Vibrational Excitation and Heat Capacity

1. The problem statement, all variables and given/known data

(a) Given V, α, κT, μJT, and CP, calculate CV at 90.0 bar and 308 K for carbon dioxide gas.

(b) If carbon dioxide’s vibrations were fully excited, then CV would be 4R. What’s the percent vibrational excitation at 90 bar and 308K?

2. Relevant equations

Both constant pressure and constant volume heat capacities are molar heat capacities when written. V is molar volume, μ is Joule-Thompson coefficient, α is thermal expansion coefficient, and κT is isothermal compressibility coefficient. I’m given most of the values, so this becomes a simple plug-in, but there’s something that’s not right.

[tex] C_P – C_V = α/κ_T (V + C_Pμ_{JT}) [/tex]

V = 0.06647 L/mol
α = 0.03296 K-1
κT = 0.01086 bar-1
μJT = 0.2427 K/bar
CP = 250.7 J/K*mol

3. The attempt at a solution

[tex] C_P – C_V = α/κ_T (V + C_Pμ_{JT}) [/tex]

[tex] C_P – C_V = \frac{0.0329 bar}{0.01086 K} (0.06647 L/mol + (250.7 J/K*mol)(0.2427 K/bar)) [/tex]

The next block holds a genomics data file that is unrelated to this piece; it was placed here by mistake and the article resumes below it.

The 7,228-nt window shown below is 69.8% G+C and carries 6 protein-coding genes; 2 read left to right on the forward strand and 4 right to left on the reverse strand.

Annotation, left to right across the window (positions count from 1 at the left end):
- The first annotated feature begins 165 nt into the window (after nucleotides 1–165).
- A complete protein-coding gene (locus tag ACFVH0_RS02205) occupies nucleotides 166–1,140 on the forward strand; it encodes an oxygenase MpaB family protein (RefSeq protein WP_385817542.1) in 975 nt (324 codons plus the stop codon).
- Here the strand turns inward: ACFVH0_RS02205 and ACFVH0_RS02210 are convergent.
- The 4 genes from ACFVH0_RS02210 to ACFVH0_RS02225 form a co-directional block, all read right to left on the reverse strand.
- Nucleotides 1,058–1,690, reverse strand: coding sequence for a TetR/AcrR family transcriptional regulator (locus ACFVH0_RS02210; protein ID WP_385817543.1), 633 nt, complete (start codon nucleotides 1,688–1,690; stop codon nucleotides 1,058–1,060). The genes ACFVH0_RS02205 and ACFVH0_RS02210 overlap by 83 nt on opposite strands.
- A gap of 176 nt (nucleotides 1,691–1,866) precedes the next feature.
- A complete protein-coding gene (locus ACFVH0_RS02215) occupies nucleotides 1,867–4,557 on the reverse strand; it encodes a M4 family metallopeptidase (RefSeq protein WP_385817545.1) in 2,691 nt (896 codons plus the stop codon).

Looking at the rightmost product in the RHS,

[tex] (250.7 J/mol)(0.2427 bar^{-1})\frac{0.01L*bar}{1J} = 0.0608 L/mol [/tex]

Since units match with V, I can add,

[tex] C_P – C_V = \frac{0.0329 bar}{0.01086 K} (0.06647 L/mol + 0.0608 L/mol) [/tex]

[tex] C_P – C_V = \frac{0.0329 bar}{0.01086 K} (0.675 L/mol)\frac{1J}{0.01L*bar} [/tex]

[tex] C_P – C_V = 204.8 J/mol*K [/tex]

Since heat capacity at constant pressure is given, I can find heat capacity at constant volume

[tex] C_V = 45.9 J/K*mol [/tex]

The problem comes with (b)

[tex] Percent Vibrations = \frac{45.9 J/K*mol}{(4)(8.314 J/K*mol)}*100 [/tex]

This comes out to ~138%

It doesn’t make any sense for the heat capacity to be higher at a lower temperature since vibrational excitations aren’t fully excited. I have absolutely no idea what could be wrong though, I’ve double checked units and am stumped.

http://ift.tt/1qsW1ux

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